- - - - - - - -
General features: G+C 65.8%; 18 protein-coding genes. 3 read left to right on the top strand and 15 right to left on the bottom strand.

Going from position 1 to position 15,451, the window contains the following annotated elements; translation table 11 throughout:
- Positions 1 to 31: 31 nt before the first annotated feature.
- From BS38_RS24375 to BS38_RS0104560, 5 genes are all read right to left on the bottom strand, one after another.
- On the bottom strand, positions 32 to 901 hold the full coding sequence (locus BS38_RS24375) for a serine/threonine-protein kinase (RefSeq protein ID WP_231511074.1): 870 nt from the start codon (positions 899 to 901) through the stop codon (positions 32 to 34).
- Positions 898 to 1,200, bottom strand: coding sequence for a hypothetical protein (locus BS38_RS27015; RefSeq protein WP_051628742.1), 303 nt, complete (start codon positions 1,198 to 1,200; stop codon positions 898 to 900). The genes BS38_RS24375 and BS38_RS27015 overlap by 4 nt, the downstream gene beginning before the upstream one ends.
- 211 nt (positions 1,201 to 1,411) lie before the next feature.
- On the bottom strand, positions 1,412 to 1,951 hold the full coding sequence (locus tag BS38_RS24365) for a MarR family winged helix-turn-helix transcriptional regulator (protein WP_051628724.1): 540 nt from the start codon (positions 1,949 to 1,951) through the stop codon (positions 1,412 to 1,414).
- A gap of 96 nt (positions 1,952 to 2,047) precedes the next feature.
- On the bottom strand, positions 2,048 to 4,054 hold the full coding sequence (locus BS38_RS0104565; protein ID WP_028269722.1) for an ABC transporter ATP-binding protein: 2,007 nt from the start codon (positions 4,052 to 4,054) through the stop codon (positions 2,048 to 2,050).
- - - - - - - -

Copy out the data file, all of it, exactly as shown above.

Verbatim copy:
General features: G+C 65.8%; 18 protein-coding genes. 3 read left to right on the top strand and 15 right to left on the bottom strand.

Going from position 1 to position 15,451, the window contains the following annotated elements; translation table 11 throughout:
- Positions 1 to 31: 31 nt before the first annotated feature.
- From BS38_RS24375 to BS38_RS0104560, 5 genes are all read right to left on the bottom strand, one after another.
- On the bottom strand, positions 32 to 901 hold the full coding sequence (locus BS38_RS24375) for a serine/threonine-protein kinase (RefSeq protein ID WP_231511074.1): 870 nt from the start codon (positions 899 to 901) through the stop codon (positions 32 to 34).
- Positions 898 to 1,200, bottom strand: coding sequence for a hypothetical protein (locus BS38_RS27015; RefSeq protein WP_051628742.1), 303 nt, complete (start codon positions 1,198 to 1,200; stop codon positions 898 to 900). The genes BS38_RS24375 and BS38_RS27015 overlap by 4 nt, the downstream gene beginning before the upstream one ends.
- 211 nt (positions 1,201 to 1,411) lie before the next feature.
- On the bottom strand, positions 1,412 to 1,951 hold the full coding sequence (locus tag BS38_RS24365) for a MarR family winged helix-turn-helix transcriptional regulator (protein WP_051628724.1): 540 nt from the start codon (positions 1,949 to 1,951) through the stop codon (positions 1,412 to 1,414).
- A gap of 96 nt (positions 1,952 to 2,047) precedes the next feature.
- On the bottom strand, positions 2,048 to 4,054 hold the full coding sequence (locus BS38_RS0104565; protein ID WP_028269722.1) for an ABC transporter ATP-binding protein: 2,007 nt from the start codon (positions 4,052 to 4,054) through the stop codon (positions 2,048 to 2,050).